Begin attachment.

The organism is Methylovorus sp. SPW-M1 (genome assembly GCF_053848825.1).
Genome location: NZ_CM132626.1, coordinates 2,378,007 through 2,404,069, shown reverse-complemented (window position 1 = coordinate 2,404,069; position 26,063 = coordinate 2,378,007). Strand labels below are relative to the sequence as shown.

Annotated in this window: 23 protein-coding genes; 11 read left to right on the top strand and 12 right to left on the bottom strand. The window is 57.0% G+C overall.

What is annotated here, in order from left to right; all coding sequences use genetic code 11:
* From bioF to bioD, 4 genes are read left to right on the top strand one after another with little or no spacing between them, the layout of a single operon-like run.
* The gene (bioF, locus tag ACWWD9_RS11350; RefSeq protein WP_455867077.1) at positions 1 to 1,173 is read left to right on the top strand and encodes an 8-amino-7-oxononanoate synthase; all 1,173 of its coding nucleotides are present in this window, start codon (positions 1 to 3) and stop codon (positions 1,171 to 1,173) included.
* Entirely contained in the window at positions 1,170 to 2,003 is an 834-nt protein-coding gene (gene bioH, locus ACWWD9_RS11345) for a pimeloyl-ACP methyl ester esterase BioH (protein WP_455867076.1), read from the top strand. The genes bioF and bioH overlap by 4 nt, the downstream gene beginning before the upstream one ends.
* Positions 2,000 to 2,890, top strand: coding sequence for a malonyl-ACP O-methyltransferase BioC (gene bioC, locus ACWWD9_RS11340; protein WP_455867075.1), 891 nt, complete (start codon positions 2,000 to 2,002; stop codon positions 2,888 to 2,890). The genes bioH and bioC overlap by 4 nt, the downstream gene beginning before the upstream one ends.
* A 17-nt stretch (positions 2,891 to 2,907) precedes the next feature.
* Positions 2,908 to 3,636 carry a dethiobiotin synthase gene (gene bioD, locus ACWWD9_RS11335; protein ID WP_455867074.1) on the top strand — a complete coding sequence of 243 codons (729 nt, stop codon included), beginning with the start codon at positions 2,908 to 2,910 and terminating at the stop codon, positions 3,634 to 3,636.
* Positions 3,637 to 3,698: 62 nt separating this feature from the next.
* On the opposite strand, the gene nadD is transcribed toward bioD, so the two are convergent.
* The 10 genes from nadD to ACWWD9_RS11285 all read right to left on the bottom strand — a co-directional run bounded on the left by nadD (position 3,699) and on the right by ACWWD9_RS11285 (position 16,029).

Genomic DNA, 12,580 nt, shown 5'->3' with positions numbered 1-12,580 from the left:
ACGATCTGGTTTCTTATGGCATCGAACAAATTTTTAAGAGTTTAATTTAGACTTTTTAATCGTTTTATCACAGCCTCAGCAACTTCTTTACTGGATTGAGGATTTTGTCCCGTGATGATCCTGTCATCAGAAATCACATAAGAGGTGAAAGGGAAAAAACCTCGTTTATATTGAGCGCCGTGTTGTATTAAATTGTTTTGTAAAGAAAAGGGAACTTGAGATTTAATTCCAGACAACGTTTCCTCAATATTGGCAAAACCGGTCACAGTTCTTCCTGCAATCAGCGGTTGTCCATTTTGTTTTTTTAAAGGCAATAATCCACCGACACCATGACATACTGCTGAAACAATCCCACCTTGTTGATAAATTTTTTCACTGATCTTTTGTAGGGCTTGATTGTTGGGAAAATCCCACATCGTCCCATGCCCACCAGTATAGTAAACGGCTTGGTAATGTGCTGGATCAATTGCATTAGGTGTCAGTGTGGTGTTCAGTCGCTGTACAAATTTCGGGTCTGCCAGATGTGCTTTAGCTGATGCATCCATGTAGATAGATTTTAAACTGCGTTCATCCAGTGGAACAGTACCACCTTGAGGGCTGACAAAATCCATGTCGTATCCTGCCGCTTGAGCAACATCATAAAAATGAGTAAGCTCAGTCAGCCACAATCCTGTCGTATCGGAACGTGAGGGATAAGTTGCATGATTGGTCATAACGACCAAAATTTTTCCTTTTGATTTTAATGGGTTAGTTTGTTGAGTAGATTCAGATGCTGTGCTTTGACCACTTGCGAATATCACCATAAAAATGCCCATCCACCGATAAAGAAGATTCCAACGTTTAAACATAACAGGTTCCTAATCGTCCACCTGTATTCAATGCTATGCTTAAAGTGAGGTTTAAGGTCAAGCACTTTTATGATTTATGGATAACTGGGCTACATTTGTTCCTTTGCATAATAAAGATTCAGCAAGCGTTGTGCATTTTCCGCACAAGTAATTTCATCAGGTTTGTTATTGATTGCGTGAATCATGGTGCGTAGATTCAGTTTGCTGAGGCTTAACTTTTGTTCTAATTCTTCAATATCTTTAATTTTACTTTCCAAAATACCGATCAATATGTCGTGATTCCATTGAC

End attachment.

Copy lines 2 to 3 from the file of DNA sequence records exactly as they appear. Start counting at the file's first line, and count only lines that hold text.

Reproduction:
Genome location: NZ_CM132626.1, coordinates 2,378,007 through 2,404,069, shown reverse-complemented (window position 1 = coordinate 2,404,069; position 26,063 = coordinate 2,378,007). Strand labels below are relative to the sequence as shown.

Annotated in this window: 23 protein-coding genes; 11 read left to right on the top strand and 12 right to left on the bottom strand. The window is 57.0% G+C overall.